One of the most powerful features of a programming language is the ability to manipulate variables. A variable is a name that refers to a value.
An assignment statement creates a new variable and gives it a value:
>>> message = 'And now for something completely different' >>> n = 17 >>> pi = 3.1415926535897932
This example makes three assignments. The first assigns a string to a new variable named message; the second gives the integer 17 to n; the third assigns the (approximate) value of ‘pi’ to pi.
A common way to represent variables on paper is to write the name with an arrow pointing to its value. This kind of figure is called a state diagram because it shows what state each of the variables is in (think of it as the variable’s state of mind). Figure 2.1 shows the result of the previous example.
Figure 2.1: State diagram
Programmers generally choose names for their variables that are meaningful—they document what the variable is used for.
Variable names can be as long as you like. They can contain both letters and numbers, but they can’t begin with a number. It is legal to use uppercase letters, but it is conventional to use only lower case for variables names.
The underscore character,
_, can appear in a name. It is often used in
names with multiple words, such as
If you give a variable an illegal name, you get a syntax error:
>>> 76trombones = 'big parade' SyntaxError: invalid syntax >>> more@ = 1000000 SyntaxError: invalid syntax >>> class = 'Advanced Theoretical Zymurgy' SyntaxError: invalid syntax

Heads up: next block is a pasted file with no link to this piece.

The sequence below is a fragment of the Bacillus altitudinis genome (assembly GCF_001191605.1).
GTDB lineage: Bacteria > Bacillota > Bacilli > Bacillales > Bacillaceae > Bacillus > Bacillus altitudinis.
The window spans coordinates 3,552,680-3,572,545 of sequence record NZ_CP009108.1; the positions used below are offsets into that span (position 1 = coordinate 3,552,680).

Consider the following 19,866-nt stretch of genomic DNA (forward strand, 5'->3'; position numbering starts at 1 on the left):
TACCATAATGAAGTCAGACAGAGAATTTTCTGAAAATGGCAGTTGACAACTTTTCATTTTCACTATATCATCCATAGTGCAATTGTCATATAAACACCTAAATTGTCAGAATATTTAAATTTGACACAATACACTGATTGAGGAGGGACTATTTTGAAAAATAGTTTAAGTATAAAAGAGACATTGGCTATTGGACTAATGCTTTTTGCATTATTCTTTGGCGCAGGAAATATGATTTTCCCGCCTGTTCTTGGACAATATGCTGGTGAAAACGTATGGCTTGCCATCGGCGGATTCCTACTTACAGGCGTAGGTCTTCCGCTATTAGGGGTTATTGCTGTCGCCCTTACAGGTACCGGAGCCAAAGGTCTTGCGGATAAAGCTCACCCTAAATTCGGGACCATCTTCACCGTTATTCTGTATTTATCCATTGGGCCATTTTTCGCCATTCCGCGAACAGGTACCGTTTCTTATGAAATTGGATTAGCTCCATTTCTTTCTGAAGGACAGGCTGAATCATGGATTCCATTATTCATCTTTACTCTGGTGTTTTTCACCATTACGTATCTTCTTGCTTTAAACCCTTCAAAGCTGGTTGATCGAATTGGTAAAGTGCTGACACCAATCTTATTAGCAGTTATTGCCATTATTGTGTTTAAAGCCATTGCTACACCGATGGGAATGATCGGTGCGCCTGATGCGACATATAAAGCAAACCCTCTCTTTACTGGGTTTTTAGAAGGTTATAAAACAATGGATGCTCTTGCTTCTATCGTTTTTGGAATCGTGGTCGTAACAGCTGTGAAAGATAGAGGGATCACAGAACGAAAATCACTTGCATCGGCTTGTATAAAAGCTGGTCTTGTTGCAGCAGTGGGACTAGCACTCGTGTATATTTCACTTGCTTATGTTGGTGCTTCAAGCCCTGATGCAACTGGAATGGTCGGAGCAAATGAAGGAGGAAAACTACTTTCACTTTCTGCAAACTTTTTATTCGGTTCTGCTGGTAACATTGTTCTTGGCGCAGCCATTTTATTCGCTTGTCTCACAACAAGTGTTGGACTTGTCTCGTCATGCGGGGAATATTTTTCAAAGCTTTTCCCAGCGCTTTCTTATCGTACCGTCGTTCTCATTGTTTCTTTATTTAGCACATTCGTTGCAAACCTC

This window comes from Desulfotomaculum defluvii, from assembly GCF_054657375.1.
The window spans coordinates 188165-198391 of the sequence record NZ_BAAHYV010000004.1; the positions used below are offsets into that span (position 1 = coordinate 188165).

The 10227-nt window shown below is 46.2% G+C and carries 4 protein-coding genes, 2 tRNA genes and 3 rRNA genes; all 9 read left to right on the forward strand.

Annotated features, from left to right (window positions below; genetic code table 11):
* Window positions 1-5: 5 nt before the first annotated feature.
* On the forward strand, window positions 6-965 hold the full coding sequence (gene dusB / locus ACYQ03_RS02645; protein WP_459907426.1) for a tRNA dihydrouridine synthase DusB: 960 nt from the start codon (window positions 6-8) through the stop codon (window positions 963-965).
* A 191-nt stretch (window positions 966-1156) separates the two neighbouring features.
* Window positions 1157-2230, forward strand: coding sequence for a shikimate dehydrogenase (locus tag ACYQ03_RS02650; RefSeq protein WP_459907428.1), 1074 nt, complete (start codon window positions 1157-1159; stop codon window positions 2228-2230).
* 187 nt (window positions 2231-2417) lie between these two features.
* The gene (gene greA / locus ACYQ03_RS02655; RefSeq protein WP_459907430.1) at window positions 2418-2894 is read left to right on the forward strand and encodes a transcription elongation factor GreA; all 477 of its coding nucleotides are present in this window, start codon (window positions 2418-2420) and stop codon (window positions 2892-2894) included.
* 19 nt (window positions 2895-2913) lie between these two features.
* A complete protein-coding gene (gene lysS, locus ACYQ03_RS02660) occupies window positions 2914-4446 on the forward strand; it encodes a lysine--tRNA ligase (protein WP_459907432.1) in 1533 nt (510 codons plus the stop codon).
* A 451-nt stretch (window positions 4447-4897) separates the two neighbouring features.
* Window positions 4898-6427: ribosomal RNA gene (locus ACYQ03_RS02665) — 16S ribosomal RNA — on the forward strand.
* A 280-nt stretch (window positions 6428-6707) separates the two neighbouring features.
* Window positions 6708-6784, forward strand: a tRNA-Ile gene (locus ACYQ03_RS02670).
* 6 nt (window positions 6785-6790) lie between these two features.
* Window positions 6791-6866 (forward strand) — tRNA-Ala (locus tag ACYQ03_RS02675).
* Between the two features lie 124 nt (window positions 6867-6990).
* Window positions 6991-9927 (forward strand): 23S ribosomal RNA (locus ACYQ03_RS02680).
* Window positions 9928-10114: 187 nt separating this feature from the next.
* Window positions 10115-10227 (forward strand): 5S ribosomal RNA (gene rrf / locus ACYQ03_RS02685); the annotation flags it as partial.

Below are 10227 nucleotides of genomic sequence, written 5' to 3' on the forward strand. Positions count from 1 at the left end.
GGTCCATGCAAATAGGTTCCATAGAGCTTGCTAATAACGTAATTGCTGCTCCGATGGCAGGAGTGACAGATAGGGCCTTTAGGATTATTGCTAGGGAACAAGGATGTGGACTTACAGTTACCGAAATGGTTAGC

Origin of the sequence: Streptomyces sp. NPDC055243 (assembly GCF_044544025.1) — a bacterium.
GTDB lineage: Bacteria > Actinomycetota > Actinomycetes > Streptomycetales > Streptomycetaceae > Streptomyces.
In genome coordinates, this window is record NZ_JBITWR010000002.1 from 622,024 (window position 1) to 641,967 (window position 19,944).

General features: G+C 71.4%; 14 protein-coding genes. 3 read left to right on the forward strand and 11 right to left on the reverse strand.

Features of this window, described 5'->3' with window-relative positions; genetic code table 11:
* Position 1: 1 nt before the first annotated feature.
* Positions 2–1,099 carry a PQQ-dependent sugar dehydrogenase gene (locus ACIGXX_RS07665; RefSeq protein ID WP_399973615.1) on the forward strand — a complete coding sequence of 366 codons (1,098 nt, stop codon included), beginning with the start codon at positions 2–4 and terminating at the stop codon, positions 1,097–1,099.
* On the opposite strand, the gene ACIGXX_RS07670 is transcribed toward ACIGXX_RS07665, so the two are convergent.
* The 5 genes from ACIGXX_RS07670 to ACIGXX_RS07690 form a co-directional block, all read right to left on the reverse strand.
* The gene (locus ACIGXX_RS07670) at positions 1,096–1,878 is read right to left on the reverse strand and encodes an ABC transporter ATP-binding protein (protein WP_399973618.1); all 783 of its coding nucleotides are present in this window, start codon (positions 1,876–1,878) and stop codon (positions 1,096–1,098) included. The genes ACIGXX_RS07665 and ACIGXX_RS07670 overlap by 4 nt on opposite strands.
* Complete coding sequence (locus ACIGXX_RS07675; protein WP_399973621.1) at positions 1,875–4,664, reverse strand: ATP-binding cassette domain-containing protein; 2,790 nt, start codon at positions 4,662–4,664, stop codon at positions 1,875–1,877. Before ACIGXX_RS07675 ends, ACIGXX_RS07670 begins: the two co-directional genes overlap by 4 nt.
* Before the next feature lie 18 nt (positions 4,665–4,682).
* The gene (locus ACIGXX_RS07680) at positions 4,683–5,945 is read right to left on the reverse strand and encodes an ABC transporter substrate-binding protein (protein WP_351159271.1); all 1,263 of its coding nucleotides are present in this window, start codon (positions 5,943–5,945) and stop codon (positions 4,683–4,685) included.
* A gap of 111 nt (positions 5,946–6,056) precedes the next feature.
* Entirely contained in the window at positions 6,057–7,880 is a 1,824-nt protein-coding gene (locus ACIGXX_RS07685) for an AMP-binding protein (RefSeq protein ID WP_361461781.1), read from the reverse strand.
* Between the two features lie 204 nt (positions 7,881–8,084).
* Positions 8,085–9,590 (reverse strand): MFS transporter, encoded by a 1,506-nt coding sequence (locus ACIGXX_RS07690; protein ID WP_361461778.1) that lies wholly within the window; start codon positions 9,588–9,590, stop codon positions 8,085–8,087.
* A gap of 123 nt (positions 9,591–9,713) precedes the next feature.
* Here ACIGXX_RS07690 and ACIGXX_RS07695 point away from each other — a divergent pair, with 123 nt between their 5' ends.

76trombones is illegal because it begins with a number. more@ is illegal because it contains an illegal character, @. But what’s wrong with class?
It turns out that class is one of Python’s keywords. The interpreter uses keywords to recognize the structure of the program, and they cannot be used as variable names.
Python 3 has these keywords:
False class finally is return None continue for lambda try True def from nonlocal while and del global not with as elif if or yield assert else import pass break except in raise
You don’t have to memorize this list. In most development environments, keywords are displayed in a different color; if you try to use one as a variable name, you’ll know.
An expression is a combination of values, variables, and operators. A value all by itself is considered an expression, and so is a variable, so the following are all legal expressions:
>>> 42 42 >>> n 17 >>> n + 25 42
When you type an expression at the prompt, the interpreter evaluates it, which means that it finds the value of the expression. In this example, n has the value 17 and n + 25 has the value 42.